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Issue: March 1997
Sherry Cothan of the Evinruds. Photo by Paul Moffett

The Evinrudes at Butchertown Pub

Rarely do you find a band that has all the right elements: the sexy female vocalist, the menacing bass player, the smooth-riffing guitarist, and the solid, tight drummer. The Nashville-based Evinrudes display all these components with seemingly great ease.

Named after the famous boat motor, The Evinrudes cruised into The Butchertown Pub on February 12. Their gritty, roots-rock originals were delivered with a great smooth force. The small crowd responded well to both their sound and their witty comments between songs.

The show was a pure onslaught of bottom-heavy, Neil Young-style rock and roll. Vocalist Sherry Cothran has a voice so close to Sheryl Crow it's scary, but better. Brian Reed's gritty guitar was catchy and poignant. Bassist Jeffrey Smith was heavy, but not loud enough. The 5'4" drummer Jennie Hoeft played with the authority of John Bonham.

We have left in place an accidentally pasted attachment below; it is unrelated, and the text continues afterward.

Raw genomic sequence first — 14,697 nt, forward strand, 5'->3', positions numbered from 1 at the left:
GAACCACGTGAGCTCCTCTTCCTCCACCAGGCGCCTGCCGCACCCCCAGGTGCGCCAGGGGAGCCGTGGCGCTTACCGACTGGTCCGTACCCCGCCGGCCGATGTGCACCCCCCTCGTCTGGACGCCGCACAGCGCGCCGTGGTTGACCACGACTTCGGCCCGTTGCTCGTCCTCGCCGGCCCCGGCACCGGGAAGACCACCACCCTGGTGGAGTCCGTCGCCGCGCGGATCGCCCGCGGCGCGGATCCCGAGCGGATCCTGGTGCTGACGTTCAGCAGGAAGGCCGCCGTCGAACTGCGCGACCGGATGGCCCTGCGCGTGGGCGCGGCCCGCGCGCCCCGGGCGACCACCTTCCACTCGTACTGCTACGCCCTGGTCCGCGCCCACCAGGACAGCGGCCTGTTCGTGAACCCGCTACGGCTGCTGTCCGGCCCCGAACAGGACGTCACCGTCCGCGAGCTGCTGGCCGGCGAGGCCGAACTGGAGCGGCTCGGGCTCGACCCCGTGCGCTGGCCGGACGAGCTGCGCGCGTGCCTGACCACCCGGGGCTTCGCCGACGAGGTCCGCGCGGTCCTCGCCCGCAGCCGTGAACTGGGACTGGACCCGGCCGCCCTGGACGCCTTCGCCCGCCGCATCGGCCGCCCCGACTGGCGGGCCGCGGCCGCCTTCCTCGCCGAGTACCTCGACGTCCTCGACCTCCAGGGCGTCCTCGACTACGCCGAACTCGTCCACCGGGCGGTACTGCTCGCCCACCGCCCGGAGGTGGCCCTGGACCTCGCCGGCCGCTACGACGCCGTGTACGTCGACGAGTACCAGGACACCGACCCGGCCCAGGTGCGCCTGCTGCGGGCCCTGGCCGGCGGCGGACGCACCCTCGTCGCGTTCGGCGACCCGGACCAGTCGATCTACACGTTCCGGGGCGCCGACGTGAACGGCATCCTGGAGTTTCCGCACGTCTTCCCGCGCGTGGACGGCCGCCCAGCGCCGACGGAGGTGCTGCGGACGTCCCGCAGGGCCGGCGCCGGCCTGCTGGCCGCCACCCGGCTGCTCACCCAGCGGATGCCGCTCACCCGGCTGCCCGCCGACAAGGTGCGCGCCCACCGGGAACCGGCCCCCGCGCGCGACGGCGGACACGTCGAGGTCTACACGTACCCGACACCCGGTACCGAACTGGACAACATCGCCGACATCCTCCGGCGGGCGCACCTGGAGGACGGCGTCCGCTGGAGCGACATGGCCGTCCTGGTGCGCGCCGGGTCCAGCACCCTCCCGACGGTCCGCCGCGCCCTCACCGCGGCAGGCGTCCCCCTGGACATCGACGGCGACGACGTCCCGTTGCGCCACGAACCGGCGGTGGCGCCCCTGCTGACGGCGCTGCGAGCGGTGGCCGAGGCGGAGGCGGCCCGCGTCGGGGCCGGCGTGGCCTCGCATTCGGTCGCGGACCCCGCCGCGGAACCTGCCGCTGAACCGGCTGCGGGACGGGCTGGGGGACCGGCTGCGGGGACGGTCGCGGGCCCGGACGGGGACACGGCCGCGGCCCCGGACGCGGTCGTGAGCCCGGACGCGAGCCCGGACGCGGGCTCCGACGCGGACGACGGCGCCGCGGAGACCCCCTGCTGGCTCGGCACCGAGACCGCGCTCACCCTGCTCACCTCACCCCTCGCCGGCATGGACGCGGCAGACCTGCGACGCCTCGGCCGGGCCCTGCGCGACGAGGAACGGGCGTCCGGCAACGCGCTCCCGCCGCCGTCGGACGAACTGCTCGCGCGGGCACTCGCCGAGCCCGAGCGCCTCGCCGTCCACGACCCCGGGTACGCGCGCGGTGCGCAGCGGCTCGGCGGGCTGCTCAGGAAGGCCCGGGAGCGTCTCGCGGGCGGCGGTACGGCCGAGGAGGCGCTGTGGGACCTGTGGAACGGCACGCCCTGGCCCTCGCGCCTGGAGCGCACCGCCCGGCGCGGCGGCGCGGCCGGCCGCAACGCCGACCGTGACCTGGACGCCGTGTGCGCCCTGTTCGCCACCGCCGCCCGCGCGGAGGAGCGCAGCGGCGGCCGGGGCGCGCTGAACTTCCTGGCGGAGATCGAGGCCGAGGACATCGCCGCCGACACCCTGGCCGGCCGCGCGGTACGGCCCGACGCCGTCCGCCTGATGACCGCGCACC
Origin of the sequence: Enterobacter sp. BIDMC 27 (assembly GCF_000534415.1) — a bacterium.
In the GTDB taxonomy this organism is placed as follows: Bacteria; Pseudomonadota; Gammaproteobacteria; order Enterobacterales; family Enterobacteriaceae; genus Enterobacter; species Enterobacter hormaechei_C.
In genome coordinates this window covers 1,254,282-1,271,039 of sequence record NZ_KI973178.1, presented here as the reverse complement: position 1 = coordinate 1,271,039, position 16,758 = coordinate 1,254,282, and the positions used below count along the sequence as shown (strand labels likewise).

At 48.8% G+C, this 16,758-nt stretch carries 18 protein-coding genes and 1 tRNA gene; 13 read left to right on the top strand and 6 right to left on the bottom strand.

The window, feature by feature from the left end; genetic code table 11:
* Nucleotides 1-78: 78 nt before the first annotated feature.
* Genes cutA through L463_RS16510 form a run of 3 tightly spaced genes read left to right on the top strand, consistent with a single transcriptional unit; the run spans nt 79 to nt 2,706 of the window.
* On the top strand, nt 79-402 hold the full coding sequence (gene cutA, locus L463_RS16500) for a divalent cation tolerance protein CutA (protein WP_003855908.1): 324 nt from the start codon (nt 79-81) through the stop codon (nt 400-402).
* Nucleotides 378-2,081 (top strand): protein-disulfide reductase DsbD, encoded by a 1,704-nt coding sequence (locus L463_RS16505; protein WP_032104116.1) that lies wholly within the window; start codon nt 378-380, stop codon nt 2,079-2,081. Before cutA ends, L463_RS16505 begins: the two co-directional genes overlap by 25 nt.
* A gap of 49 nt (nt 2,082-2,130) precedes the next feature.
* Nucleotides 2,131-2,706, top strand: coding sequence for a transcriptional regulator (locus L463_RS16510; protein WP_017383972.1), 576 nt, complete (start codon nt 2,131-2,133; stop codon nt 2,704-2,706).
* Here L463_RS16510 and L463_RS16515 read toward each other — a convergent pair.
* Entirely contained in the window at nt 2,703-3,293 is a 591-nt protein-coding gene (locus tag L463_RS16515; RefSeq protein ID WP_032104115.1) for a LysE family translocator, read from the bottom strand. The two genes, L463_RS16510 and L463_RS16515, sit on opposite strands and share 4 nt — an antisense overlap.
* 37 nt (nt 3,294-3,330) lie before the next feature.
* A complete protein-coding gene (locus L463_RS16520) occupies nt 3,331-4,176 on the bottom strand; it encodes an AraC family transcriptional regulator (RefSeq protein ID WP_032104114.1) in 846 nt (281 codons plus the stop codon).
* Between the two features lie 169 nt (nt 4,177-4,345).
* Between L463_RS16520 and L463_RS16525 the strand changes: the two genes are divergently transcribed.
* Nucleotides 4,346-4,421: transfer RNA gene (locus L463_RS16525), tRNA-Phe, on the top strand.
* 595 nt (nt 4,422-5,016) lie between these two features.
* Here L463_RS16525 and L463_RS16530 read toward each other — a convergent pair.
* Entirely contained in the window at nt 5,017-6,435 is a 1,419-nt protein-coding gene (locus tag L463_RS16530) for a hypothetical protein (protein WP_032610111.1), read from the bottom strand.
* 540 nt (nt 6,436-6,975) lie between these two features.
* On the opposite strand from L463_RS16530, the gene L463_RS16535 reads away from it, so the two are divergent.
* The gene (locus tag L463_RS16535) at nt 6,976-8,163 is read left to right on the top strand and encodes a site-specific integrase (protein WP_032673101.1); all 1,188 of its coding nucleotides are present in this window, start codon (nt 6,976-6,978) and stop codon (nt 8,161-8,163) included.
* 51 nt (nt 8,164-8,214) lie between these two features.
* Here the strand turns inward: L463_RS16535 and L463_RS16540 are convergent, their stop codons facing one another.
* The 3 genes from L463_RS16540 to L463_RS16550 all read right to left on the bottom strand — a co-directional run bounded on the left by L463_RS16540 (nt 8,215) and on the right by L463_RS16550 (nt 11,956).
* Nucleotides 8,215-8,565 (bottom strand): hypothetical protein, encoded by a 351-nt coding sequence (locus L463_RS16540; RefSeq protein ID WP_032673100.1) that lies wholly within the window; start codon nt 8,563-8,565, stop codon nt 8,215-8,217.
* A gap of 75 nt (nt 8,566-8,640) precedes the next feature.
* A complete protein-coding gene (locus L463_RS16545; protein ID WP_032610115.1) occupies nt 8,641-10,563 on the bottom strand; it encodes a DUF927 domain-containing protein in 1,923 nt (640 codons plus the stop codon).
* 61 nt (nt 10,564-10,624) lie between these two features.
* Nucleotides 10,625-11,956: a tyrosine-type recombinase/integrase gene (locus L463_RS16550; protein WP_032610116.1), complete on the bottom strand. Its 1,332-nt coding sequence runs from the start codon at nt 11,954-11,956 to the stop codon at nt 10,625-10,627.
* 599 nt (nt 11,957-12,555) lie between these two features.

Despite their drive and energy, the show encountered some slow spots and lost some of the audience's attention. All the music seemed to sound the same at times. This was probably due to a set list that was not well thought out. They were able to pull out of these slow runs though with a drastic change in tempo or a funny comment from Reed.

On the old "one to 10" scale, this show was about an 8.5. All in all, it was evident that The Evinrudes are a very professional, well-polished band. They must be doing something right. After all, they have sparked the interests of big record labels like Mercury (Joan Osbourne, Rusted Root).

There were two opening acts. Lexington's Gladys started everything off with their tasteful, whisky-borne, twang rock. They were followed by...(I don't remember the name)...who were a cross between Beck, Beavis and Butthead, and a toilet. Use your imagination.

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